Making God Your Strength in Weakness
As followers of Christ, we strive to live in a way that visibly attests to the work of God in our lives. Yet it’s easy to feel timid or reluctant about displaying our faith—especially if we’ve failed before. Abram knew what it was like to fail in trusting God fully. In Genesis 12, he acted out of fear and self-preservation in the face of danger instead of trusting in God’s promise (Gen 12:10–20). Yet God remained faithful to him. In Genesis 14, when Abram learned that his nephew was in danger, he didn’t hesitate to act. Emboldened by God’s promise, Abram confidently set his eyes on the armies of the Mesopotamian kings, and with his band of trained men, he took down an army of giants.
Our past failures or lapses of faith do not prevent God from using us to accomplish great things, whether in witnessing to His work in our lives or defeating armies of giants (see Psa 118:6; Rom 8:31). Abram’s life shows us that God can and will use us despite our weaknesses and failures (see 1 Cor 1:26–31). This encourages us, like the Apostle Paul, to recognize that God’s grace is sufficient and that His power is made evident through our weakness (2 Cor 12:9).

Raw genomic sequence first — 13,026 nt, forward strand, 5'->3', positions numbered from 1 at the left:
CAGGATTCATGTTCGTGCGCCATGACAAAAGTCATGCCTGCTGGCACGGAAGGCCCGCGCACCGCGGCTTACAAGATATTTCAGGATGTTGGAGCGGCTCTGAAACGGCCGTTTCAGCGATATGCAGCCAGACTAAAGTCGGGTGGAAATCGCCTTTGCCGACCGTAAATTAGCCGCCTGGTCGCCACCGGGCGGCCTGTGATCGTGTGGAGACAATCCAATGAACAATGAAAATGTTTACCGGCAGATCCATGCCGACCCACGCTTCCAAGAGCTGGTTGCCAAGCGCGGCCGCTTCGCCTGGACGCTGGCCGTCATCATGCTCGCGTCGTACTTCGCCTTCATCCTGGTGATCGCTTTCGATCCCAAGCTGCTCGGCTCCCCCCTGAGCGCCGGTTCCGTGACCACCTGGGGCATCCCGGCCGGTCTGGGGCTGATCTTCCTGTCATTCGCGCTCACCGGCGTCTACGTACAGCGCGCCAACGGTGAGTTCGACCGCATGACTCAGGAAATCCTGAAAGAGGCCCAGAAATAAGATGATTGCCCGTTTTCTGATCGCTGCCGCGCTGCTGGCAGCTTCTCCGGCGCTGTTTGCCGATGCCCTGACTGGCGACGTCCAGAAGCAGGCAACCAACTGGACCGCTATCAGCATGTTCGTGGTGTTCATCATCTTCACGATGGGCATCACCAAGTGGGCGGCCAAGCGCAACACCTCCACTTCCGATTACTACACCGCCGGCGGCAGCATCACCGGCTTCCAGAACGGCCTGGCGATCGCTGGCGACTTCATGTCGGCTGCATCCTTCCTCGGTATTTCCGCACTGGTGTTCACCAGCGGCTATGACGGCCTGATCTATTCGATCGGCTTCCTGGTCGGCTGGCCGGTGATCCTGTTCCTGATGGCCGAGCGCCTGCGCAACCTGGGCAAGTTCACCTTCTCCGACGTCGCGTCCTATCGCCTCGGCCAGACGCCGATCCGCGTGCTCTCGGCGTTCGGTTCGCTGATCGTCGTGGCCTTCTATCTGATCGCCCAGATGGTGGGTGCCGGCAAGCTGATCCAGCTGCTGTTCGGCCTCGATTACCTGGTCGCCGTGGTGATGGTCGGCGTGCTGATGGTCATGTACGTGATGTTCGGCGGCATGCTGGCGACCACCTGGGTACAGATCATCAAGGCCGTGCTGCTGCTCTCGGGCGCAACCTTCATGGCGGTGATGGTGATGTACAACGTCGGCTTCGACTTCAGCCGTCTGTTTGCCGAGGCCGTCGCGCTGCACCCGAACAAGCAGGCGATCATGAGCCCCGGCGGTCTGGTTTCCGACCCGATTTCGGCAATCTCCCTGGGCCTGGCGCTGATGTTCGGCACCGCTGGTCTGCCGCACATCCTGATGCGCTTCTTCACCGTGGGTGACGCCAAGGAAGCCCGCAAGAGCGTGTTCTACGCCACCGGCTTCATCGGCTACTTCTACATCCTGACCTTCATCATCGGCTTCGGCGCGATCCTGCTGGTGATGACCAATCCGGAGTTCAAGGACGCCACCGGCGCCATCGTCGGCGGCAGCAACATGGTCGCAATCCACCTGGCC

In Colossians 3:17, Paul wrote, “whatever you do, in word or deed, do everything in the name of the Lord Jesus” (ESV). Paul recognized that when we live out our faith, others notice—and they benefit from our efforts. This was true in Abram’s life: The Canaanite priest-king Melchizedek recognized Abram’s courage and, more importantly, God’s hand in Abram’s victory. Our faith should not only affect us, it should affect those around us as we respond to God’s call to live as disciples of Christ (see Col 3:12–15).
1. Read 1 Corinthians 1:26–31 and 2 Cor 12:9–10. How does Paul describe our weakness compared to God’s strength? How does this encourage you to rely on the Lord?
2. How can you show God’s love to others by living faithfully? How does putting to death “what is
earthly” and putting on a new being affect how you relate to others (see Col 3:5–17)?